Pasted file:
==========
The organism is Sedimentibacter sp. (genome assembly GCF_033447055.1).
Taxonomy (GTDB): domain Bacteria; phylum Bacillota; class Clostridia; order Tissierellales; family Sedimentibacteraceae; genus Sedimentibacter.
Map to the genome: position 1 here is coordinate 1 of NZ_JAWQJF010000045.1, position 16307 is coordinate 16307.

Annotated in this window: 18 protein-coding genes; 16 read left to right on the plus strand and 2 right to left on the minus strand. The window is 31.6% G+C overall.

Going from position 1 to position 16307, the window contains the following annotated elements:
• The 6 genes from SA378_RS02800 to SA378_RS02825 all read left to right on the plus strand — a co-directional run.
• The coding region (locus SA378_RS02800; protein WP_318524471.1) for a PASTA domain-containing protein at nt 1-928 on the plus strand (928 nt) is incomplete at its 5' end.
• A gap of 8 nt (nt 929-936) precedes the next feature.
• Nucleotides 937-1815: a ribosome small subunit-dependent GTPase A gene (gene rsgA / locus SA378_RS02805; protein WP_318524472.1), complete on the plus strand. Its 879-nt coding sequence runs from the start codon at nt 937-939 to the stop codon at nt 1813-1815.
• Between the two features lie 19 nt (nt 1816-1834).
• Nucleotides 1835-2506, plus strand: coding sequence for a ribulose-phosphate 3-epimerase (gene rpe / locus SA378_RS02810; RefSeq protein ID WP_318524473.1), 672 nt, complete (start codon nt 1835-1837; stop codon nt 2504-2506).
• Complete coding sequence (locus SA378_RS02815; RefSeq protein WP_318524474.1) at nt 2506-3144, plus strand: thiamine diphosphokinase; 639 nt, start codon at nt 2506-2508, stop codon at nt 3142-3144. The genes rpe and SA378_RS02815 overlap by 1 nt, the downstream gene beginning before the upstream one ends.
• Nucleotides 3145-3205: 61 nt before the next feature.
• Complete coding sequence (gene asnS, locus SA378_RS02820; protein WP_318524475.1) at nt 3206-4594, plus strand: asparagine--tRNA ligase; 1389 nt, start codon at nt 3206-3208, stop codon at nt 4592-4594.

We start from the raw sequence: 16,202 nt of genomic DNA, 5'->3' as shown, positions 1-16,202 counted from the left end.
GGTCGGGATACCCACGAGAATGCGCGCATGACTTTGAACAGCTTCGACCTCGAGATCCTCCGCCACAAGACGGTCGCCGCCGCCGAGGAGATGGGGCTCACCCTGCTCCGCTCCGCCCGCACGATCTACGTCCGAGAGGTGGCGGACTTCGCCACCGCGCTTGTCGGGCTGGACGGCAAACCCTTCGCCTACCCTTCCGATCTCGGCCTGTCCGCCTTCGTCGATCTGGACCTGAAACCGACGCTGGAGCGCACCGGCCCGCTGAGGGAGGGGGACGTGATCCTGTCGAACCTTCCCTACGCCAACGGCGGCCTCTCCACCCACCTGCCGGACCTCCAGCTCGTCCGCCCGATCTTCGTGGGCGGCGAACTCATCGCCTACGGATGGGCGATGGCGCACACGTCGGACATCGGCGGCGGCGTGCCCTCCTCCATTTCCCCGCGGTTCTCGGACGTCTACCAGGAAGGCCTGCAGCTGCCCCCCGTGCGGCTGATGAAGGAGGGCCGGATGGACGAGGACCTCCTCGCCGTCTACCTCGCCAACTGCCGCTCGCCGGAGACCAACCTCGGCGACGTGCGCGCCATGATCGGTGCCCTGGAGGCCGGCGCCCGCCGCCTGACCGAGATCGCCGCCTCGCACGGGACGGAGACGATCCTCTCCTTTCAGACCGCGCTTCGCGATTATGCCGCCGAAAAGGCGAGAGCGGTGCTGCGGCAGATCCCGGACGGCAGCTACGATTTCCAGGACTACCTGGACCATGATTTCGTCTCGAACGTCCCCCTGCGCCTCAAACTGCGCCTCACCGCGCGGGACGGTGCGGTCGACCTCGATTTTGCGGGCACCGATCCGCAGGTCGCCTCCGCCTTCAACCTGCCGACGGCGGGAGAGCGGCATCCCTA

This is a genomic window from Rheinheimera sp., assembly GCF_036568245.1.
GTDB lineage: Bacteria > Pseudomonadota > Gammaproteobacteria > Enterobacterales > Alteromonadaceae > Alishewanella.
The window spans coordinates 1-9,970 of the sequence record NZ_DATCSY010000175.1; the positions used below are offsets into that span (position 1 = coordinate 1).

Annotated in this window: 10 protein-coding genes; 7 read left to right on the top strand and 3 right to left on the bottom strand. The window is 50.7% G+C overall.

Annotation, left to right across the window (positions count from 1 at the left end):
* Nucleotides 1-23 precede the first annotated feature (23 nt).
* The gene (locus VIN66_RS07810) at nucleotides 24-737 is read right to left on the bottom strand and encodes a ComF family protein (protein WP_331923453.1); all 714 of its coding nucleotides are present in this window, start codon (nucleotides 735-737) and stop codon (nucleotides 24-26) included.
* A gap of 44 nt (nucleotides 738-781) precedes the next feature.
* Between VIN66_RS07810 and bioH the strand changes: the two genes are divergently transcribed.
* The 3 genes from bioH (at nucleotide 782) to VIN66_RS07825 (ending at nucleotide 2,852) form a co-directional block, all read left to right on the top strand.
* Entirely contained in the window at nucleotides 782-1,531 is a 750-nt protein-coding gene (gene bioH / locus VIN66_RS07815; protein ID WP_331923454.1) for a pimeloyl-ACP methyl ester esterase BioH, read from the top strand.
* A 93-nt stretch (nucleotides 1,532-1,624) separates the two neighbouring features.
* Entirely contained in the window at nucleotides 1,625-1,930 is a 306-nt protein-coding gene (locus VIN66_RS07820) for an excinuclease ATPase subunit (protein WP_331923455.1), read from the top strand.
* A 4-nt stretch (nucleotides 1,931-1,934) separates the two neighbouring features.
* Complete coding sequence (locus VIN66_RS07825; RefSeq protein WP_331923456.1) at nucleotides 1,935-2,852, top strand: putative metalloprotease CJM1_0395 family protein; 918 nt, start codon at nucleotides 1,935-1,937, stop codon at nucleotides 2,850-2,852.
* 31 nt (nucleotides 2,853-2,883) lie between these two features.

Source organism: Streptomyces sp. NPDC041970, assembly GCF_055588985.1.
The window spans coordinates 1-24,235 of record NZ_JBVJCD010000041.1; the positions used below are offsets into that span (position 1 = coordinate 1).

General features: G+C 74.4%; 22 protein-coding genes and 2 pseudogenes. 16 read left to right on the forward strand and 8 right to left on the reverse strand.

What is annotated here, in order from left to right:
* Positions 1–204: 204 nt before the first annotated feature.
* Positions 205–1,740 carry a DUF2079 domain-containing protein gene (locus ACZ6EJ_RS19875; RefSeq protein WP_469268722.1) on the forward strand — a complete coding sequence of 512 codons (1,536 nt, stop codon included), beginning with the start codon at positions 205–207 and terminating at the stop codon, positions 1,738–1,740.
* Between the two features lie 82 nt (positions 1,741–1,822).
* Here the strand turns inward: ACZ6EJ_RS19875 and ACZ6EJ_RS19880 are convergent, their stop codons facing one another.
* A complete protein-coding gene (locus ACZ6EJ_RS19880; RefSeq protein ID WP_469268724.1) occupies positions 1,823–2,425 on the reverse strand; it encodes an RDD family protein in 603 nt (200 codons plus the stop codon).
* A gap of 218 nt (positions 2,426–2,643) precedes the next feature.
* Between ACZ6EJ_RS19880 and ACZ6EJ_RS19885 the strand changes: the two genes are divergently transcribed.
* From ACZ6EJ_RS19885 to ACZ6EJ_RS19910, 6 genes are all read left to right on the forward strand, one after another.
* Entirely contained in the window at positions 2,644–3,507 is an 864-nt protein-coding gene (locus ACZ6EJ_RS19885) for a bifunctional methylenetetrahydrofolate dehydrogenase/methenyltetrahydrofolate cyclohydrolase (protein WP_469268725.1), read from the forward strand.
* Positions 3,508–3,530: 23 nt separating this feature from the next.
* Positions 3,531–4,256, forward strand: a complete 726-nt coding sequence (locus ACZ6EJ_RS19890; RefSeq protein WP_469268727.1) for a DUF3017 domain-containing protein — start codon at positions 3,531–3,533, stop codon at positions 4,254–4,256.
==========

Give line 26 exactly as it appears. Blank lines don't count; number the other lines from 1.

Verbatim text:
* The 3 genes from bioH (at nucleotide 782) to VIN66_RS07825 (ending at nucleotide 2,852) form a co-directional block, all read left to right on the top strand.